Dutch elm disease is an old and well-known enemy, but there’s a much more recent addition to the ranks of villainous tree-killing fungi, and this one is going after the ash tree. Not surprisingly, given the fate of the elm, there’s a considerable amount of anxiety about the resulting disease, ash dieback or Chalara. The Woodland Trust gloomily predicts that it will kill around 80% of ash trees across the UK; other estimates are even higher. The disease was first identified in 2006, by which time it was already widespread in continental Europe. The UK, however, continued to import ash saplings from affected countries until 2012, when the first cases were found here. This led to a sudden panicked response, with a ban on imports, the destruction of 100,000 nursery trees and saplings, and a meeting of the UK’s emergency committee. Too little too late, some have said – does this sound at all familiar?

I only heard about ash dieback a couple of years ago and I’ve so far been fairly unconcerned, since most of the ash trees I see around me look pretty healthy. Just this spring, however, I’ve started to wonder. One striking fact about ash is that it’s one of the last trees to come into leaf in spring, and this being an extraordinarily late spring, they’re not quite there yet. Most trees are now in partial leaf, but some are still almost bare.  And looking at those bare trees, I’m having my doubts. In the young, planted ash grove in my local nature reserve, there are a few trees that are unquestionably dead, bark already peeling off, no signs of life. Others look as though they might still be dormant – yet those black buds have a slightly dry and shrivelled look. And elsewhere in the reserve I’ve noticed that some of the mature ashes have a surprising number of dead branches. Walking through the reserve recently, I started to look at the emerging leaves with a sense of anxiety – is it just a late spring, or are these trees actually unwell? It reminded me somewhat of waiting for a  teenager to come home at night: as the evening wears on you become increasingly anxious and begin to fear the worst – and then at some point the child appears, slightly tipsy but otherwise unharmed, and life goes on. Here’s hoping those ash trees that are starting to worry me will soon be covered in healthy foliage, and I can put away my fears until next spring.

It seems there’s little we can do about these diseases. Human intervention – importing elm logs from North America and ash saplings from continental Europe – has introduced these pests, but human intervention seems more or less powerless to help their victims. In the case of Dutch elm disease, felling affected trees has been the main strategy. Trimming the elms in hedgerows to keep them out of the sight of elm bark beetles also seems somewhat effective, but of course this means they will never develop their full potential as tall and stately trees. As for ash dieback, the Woodland Trust recommends that we clean our shoes or bike tyres after visiting the woods to avoid spreading spores. This will sound painfully familiar to anyone who’s lived in the northern part of New Zealand in recent years, where the efforts to stop kauri dieback have hugely restricted access to the forest. As a keen walker with an aversion to boot cleaning, I find this sensible advice rather hard to swallow, but I suppose it’s a small price to pay if it does help combat the disease. Now where is that scrubbing brush?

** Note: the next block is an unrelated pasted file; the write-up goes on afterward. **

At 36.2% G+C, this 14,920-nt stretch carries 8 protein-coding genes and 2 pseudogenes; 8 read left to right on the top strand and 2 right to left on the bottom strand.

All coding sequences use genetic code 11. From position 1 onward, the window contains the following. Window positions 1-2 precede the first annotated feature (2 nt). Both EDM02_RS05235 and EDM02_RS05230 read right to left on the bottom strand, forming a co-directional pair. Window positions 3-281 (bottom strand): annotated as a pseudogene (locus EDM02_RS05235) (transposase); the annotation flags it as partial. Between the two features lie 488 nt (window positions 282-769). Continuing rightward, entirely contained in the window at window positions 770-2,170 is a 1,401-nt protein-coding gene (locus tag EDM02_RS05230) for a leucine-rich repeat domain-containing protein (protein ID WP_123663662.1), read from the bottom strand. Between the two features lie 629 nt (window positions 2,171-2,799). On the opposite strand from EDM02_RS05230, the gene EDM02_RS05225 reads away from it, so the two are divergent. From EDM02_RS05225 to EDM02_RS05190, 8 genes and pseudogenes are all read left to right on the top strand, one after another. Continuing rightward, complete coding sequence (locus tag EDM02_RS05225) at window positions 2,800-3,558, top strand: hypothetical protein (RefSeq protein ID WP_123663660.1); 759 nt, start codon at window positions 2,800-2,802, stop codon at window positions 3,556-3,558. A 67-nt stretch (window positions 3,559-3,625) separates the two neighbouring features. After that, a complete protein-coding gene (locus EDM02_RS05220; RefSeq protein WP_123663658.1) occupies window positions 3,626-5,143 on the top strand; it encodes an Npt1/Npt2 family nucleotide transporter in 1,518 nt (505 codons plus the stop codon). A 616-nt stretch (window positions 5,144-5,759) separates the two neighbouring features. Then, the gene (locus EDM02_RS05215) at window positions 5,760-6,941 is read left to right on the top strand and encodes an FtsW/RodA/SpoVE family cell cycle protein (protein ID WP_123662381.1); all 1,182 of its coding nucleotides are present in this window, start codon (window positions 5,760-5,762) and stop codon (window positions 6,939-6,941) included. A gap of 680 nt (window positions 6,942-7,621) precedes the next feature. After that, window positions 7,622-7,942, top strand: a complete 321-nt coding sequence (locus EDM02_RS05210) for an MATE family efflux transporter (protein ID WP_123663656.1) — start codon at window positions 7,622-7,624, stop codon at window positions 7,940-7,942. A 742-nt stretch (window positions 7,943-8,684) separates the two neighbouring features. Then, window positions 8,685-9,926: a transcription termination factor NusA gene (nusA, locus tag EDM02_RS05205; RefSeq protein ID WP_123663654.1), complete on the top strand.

Elm flowers, Chelmer Valley LNR, early March 2021

Elm in fruit, Chelmer Valley LNR, mid April 2021

Elm fruit, early May 2021

Elm fruit and leaves, late May 2021

Rare mature elm found in Chelmer Valley LNR, late May 2021

Leaves of above tree

Fallen twig from above tree with fruit

[1] Which species of elms am I seeing, and are they all the same? The Collins Gem has two main options, English and wych elm (Ulmus procera and Ulmus glabra respectively); the flowers look similar but the fruits and the leaves are slightly different, and appear in a different sequence: leaves first for English elm, fruit first for wych elm. I can’t find mention of this elsewhere. If the Gem is right then most of the elms I’m seeing are probably wych elms. There are other options, though. Many of the small elms I’ve seen have strangely ridged bark, even on quite slender twigs. It seems this “winged” or “corky” bark is particularly typical of the Dutch elm (Ulmus x hollandica) and the small-leaved elm, also known as the field elm (Ulmus minor). If any readers know more, please get in touch!

Friday, 14 May 2021

Burning biomass. Part 2: The forests


Britain destroyed most of its forests hundreds of years ago. Alongside a myriad of other uses, countless trees were felled to fuel iron smelters and build battleships. At present only about 13 % of the UK’s land area is wooded, compared to a world average of 31 %.[1] Needless to say, when the UK began to convert coal-burning power plants to biomass, we were never going to be burning British trees. Even if the entire output of the UK’s forestry industry were to be poured into Drax’s maw, this would not be enough to cover its consumption.